dan vogelbach smokiesWhen news surfaced that Commissioner Rob Manfred said the NL adopting the designated hitter was gaining “momentum,” many minds naturally thought about how that move could benefit the Cubs moving forward.

It makes sense considering the abundance of young, cost-controlled hitters coming through the Cubs’ minor league pipeline who would be blocked if it wasn’t for the designated hitter rule.

If and when the National League adopts the designated hitter (in 2017 at the earliest), the Cubs could have plenty of options they could use to fill the role.

Let’s have a little fun with a stream of thoughts …

1. Kyle Schwarber seems like the perfect candidate to be the Cubs’ first full-time designated hitter if and when it becomes universally adopted. He spent time at three defensive positions (catcher, left field, right field) in 2015, but wasn’t particularly good at any of those spots. However, Schwarber has been described as the kind of hard worker who wants to prove he isn’t one-dimensional. And if he was able to stick in a spot defensively, that could open up a spot for …

2. Jorge Soler, whose -7.0 UZR was the worst on the team, while -8 DRS ranked tied for 16 among 21 qualifying right fielders who played at least 800 defensive innings, according to FanGraphs. Solar played 825.2 defensive innings in 2015. He has had some health concerns flare up on his way to The Show and even during his rookie season.



Slotting Soler as the designated hitter would eliminate opportunities for him to get hurt in the field and also allow him to stay warm between plate appearances. It’s not as if Soler can’t turn into an adequate defensive outfielder, it’s just that he can be a defense liability at times. But not as much as …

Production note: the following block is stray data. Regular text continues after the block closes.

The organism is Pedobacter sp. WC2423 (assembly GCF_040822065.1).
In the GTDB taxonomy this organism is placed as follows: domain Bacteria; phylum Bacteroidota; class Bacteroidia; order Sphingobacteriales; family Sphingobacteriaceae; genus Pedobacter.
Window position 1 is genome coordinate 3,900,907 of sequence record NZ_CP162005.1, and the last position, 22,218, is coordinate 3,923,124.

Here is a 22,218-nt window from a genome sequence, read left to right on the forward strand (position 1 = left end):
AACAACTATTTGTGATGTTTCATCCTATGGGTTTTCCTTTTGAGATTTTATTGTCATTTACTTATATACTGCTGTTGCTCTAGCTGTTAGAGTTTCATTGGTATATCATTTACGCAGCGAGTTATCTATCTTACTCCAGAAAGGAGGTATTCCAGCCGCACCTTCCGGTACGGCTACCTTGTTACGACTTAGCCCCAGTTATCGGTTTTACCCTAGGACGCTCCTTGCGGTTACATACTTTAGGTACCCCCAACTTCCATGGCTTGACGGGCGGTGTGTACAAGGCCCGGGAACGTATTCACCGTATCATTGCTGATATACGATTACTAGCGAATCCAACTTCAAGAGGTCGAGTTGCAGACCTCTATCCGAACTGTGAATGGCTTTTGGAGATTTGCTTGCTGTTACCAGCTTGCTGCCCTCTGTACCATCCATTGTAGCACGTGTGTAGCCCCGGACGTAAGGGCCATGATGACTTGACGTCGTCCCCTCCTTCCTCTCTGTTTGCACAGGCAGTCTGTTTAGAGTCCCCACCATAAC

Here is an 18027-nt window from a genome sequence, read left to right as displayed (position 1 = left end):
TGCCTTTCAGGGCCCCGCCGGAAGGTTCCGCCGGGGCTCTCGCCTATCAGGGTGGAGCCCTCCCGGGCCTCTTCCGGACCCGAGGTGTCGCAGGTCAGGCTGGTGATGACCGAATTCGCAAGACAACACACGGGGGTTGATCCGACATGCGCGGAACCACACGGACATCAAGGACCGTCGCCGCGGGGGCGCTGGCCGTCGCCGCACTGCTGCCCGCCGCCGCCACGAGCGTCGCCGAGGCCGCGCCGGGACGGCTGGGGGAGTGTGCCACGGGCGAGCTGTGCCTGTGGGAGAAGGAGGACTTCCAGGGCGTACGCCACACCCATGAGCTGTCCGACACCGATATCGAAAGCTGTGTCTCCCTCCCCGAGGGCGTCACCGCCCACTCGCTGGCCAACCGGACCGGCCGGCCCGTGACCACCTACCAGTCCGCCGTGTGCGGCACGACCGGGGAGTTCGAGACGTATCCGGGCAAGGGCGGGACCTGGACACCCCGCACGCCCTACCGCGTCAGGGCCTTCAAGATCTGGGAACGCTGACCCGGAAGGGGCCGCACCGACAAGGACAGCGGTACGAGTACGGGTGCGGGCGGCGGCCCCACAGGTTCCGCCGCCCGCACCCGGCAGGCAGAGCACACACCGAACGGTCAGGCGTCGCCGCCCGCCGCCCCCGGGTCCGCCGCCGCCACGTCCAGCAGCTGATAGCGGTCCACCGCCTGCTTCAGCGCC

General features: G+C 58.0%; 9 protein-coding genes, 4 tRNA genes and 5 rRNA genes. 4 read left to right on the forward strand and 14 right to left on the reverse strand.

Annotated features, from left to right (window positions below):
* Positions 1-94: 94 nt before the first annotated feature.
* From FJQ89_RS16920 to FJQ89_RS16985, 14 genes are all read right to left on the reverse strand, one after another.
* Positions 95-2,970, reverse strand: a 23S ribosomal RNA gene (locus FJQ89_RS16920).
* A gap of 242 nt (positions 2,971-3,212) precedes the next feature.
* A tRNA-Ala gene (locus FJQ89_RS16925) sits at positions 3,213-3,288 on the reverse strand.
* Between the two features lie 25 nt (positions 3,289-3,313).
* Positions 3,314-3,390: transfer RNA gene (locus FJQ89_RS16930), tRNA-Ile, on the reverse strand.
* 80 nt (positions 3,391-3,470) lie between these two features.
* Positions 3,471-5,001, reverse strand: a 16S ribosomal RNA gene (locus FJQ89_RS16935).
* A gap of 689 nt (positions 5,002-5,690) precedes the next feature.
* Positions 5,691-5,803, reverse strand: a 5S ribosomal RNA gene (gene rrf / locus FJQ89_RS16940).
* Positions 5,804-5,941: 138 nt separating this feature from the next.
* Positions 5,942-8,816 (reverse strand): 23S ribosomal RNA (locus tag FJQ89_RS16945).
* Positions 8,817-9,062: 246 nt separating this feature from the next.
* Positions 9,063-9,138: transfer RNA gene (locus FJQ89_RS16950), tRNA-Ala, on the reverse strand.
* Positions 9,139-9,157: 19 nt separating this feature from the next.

3. Dan Vogelbach, whose only chance at breaking camp with the big league team in the near future would seem to be as the designated hitter, because he plays only one position. Unfortunately for him, it happens to be the one spot on the field where Anthony Rizzo plays. Vogelbach said he prides himself on not striking out (evidenced by his career 16.5 K% in the minors) and making the most of his plate appearances by making solid contact.

As we learned in the postseason, contact rate can be very valuable. So much so, the Cubs prioritized it by spending $240 million for 12 years worth of Ben Zobrist and Jason Heyward. But if the Cubs wanted to go with a good contact bat already on the 25-man roster, they might be wise to go with …

4. Chris Coghlan, whose 81.9 percent contact rate in 2015 ranks second behind Anthony Rizzo (83.1%) among returning Cubs. Steamer projects Coghlan to post a 10.1 BB% and 19.4 K%, which are respectable numbers in line with what he has done in his 666-game career. If Coghlan were still with the Cubs when the DH comes to the NL, he might be a fit to see some starts there.

Much like Schwarber, Coghlan plays several positions, but isn’t great at any of them. So, moving him out of the field of play would probably benefit …



5. The Cubs defense. Because maybe the answer to the designated hitter conundrum involves calling up Albert Almora, the No. 5 rated prospect in the Cubs system and one of the best defensive prospects in baseball. Almora could very conceivably be ready by 2017.



Putting Almora in center and shifting Heyward to right (did you see his range out there?) would make the Cubs defense better at two spots. Naturally, this would be most beneficial to …

6. Cubs pitchers, for obvious reasons. With Heyward and Almora patrolling the outfield, Cubs pitchers would be all the more at ease when a ball is hit in the air in the outfield. With quality outfield defense accounted for, that naturally takes us back to…

7. Kyle Schwarber. Or Jorge Soler. Or possibly even Daniel Vogelbach, Chris Coghlan or anyone else on a 40-man roster that features ample versatility – why even have one, single, dedicated DH? However selected on a given day, an extra bat in the line up definitely could help the Cubs in their quest for success.

Besides, isn’t run creation what the designated hitter is all about any way?




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